Furman University's Student Newspaper

The Paladin

Furman University's Student Newspaper

The Paladin

Furman University's Student Newspaper

The Paladin

The Power in Publication: The 1955 Echo CLP

The Echo’s CLP on the censored 1955 issue sheds light on modern issues of censorship and student speech.

The Echo, Furman’s literary magazine established in 1893, is truly a treasure of our campus. Filled to the brim every year with dazzling poetry, stunning prose, and beautiful artwork, it is a condensed amalgamation of the varied artistic output coming from the school. The importance of this expression lies in its freedom to do so–a freedom that we as students should be grateful for, as we have not always had it.

The Echo hosted a CLP on Tuesday, Nov. 7 to talk on this topic of free expression, focusing specifically on the Spring 1955 issue. The theme of the issue that year was “Social Consciousness,” embodied in the racial issues expounded upon by the writers. 

One of the first pieces was an essay entitled “No Way Back” by Joan Lipscomb, the editor at the time. A direct response to the Brown v. Board of Education decision, Lipscomb’s words passionately marked the significance of the event as a landmark in American history. 

Another highlight was a book review directed at the Southern Baptist Church, “The Perversion of Baptist Heritage” by Charles King, then the Editor-in-Chief of The Hornet, which was the precursor to The Paladin. This was especially audacious considering the South Carolina Baptist Convention established and provided funding for Furman, and continued its relationship to the school long afterward.

The faculty board disapproved of the issue and destroyed its 1,500 copies, prompting King to take the issue to the Greenville News — where it grew to national attention. Most prominently published in the Jet, a prominent Chicago magazine highlighting the issues and culture of the African American community, the issue even garnered a letter of congratulation to The Echo, written by the president of the NAACP.  

In the wake of this issue, a student publication review board was created the following year, and students were fully allowed to own their own words, which was a huge step forward before “In loco parentis” was struck down, starting with Dixon v. Alabama in 1961. Yet, the long-standing significance of the issue beyond simply censorship cannot be understated.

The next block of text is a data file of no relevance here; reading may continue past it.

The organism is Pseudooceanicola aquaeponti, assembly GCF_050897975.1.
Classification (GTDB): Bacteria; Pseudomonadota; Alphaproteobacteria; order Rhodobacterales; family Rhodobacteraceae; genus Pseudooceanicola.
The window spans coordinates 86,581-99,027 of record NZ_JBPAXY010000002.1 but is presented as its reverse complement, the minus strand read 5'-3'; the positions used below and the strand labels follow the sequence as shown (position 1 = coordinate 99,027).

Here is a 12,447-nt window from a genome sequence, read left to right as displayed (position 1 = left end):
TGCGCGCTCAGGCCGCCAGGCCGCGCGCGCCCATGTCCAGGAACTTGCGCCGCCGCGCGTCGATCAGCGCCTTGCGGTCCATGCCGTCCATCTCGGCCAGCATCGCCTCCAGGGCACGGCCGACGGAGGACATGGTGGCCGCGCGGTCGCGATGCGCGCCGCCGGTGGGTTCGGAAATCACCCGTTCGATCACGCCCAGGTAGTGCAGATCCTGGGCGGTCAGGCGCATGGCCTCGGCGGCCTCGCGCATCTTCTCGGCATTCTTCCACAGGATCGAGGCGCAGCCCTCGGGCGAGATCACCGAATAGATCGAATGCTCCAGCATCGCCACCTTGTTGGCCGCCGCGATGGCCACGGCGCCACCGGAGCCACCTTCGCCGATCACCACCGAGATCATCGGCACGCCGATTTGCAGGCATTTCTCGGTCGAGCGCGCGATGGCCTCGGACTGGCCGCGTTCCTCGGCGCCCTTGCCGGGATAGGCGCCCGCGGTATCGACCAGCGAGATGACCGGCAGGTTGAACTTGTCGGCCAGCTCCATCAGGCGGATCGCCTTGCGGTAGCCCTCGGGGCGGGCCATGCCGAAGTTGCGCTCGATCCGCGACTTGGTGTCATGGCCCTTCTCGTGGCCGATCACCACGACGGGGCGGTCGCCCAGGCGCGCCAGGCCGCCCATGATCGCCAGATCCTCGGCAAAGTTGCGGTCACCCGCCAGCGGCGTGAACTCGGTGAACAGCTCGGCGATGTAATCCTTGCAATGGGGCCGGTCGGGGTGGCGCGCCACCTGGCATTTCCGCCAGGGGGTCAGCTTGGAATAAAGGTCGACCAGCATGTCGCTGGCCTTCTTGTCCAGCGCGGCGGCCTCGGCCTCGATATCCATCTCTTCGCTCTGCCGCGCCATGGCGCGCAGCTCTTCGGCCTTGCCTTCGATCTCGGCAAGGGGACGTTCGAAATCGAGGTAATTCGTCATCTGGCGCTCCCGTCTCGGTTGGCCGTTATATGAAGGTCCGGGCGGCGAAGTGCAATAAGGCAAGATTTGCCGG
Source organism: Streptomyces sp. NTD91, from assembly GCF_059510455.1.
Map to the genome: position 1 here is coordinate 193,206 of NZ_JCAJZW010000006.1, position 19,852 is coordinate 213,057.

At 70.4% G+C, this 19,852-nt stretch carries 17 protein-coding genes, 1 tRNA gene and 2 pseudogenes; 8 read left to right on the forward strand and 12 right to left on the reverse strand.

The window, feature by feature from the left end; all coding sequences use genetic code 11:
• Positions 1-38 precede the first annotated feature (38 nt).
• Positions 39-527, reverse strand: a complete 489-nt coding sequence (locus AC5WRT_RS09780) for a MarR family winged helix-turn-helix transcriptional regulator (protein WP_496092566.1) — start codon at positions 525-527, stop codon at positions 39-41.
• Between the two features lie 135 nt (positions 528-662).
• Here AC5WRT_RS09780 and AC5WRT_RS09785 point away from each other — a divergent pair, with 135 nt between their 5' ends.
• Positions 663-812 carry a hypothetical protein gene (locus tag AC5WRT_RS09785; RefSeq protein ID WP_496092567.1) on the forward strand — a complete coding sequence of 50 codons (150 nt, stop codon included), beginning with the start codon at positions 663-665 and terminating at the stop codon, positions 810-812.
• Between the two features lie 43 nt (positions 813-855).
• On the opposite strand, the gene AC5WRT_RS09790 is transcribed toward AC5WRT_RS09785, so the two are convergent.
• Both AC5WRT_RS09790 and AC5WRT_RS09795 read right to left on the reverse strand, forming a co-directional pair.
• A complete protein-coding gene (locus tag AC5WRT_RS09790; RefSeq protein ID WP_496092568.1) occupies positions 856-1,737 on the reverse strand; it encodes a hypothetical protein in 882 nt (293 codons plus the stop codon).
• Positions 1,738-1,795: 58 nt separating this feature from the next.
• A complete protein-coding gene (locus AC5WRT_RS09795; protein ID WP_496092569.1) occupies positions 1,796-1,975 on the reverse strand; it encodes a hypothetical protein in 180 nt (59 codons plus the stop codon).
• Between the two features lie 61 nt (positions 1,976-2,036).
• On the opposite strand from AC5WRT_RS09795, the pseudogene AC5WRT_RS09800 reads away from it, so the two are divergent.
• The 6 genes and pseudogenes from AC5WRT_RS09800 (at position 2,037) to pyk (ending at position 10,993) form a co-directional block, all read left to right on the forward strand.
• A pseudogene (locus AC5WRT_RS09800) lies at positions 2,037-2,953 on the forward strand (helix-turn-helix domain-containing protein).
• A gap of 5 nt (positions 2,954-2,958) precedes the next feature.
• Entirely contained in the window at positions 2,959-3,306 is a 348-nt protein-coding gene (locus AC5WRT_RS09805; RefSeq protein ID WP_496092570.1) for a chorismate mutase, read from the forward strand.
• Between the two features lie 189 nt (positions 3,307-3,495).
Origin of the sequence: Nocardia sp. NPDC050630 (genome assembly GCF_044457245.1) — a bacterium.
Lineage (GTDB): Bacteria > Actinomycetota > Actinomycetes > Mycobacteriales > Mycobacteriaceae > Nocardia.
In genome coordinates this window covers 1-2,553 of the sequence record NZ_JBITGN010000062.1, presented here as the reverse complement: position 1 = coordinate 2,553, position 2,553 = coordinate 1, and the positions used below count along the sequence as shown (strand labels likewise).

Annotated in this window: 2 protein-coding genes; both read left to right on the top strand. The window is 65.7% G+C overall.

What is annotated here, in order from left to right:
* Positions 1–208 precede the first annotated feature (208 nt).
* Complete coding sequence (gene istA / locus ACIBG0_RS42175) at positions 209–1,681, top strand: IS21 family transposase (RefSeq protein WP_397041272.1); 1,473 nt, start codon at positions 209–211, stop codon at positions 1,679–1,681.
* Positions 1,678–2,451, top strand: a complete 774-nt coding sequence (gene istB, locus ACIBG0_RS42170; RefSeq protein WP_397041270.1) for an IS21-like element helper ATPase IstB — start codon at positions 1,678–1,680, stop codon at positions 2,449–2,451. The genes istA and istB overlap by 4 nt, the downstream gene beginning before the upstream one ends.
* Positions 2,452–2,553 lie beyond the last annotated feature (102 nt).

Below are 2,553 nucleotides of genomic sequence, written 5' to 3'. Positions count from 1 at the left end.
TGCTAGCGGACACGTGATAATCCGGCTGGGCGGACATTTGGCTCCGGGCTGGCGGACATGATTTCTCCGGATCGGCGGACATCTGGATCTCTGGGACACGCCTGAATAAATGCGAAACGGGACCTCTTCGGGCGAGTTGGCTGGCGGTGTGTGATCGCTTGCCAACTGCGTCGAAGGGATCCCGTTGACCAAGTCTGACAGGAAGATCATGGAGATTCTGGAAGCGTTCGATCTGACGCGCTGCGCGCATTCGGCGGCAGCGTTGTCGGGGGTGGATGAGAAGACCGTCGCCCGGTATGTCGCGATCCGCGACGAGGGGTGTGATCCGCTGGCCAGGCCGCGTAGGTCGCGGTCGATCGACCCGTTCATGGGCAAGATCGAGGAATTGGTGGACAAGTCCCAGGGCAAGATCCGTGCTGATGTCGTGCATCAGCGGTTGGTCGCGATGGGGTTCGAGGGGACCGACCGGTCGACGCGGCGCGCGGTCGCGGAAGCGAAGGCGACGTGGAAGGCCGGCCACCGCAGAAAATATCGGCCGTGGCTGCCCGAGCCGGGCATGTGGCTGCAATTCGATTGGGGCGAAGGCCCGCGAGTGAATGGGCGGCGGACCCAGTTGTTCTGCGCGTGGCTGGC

The 1950s acted as a direct response to World War II, with a national culture of paranoia, creeping its way into the South Carolina Baptist Convention. This fear was most evident in the days after the Brown Decision in 1954, as white families mustered their resistance against educational desegregation with the “White flight” phenomenon.

Furman was no different. Having purchased new campus property in 1953 from the pockets of the Southern Baptist Convention, they had their hands tied when the Convention came back after the Brown v. Board decision and still refused to desegregate the institution. These students were pining for a different future against not only the administration of the school but the national phenomenon of mass anglican impudence towards the Civil Rights Movement. 

The Spring 1955 issue of The Echo brings up a key issue of the agendas behind censorship. Is censorship just about the masses moving in a way we do not want them to? What these young students understood is the significance of uninhibited expression. What’s more impressive is that they published this issue in an era before the Berkeley Free Speech Movement, before the John Lennon and Andy Warhol generation, before Jack Kerouac’s “On the Road” or “The Free Wheelin’” Bob Dylan.

The actions of these Echo contributors and Furman students throughout the 60s draw a comparison to our modern day, as our students have once again have jerked the reins of collective culture. The Southern Students Organizing Committee at Furman (the largest chapter in South Carolina) performed various reforms such as ditching the dress code, ditching mandatory ROTC and Chapel, and creating the CLP program that we know and love. These seem tame now, but 60 years ago their audaciousness was apparent. 

Dr. Ellis said beautifully in response to the “No Way Back” piece that “Writing this [piece] is a powerful act of justice. Inclusion at Furman is a choice.” Commemorated with a 50th anniversary issue in 2005, this sole surviving issue is an important piece of Furman publication history. Thanks to the recent CLP, we are reminded of its significance.

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About the Contributor
Carter Ozburn
Carter Ozburn, Assistant News Editor
Carter is a freshman English major on the pre-law track. He loves writing and working with the wonderful staff on the Paladin, and is so excited for his first year on the board. Outside of his work on the Paladin, he also writes poetry and prose for the Echo and works as a PAL tutor. He’s a bit of an art junkie if you couldn’t tell: he loves music, movies, books, and talking about books that he hasn’t read. Find him running begrudgingly, banging on the piano in Furman Hall or talking too loudly in the library.
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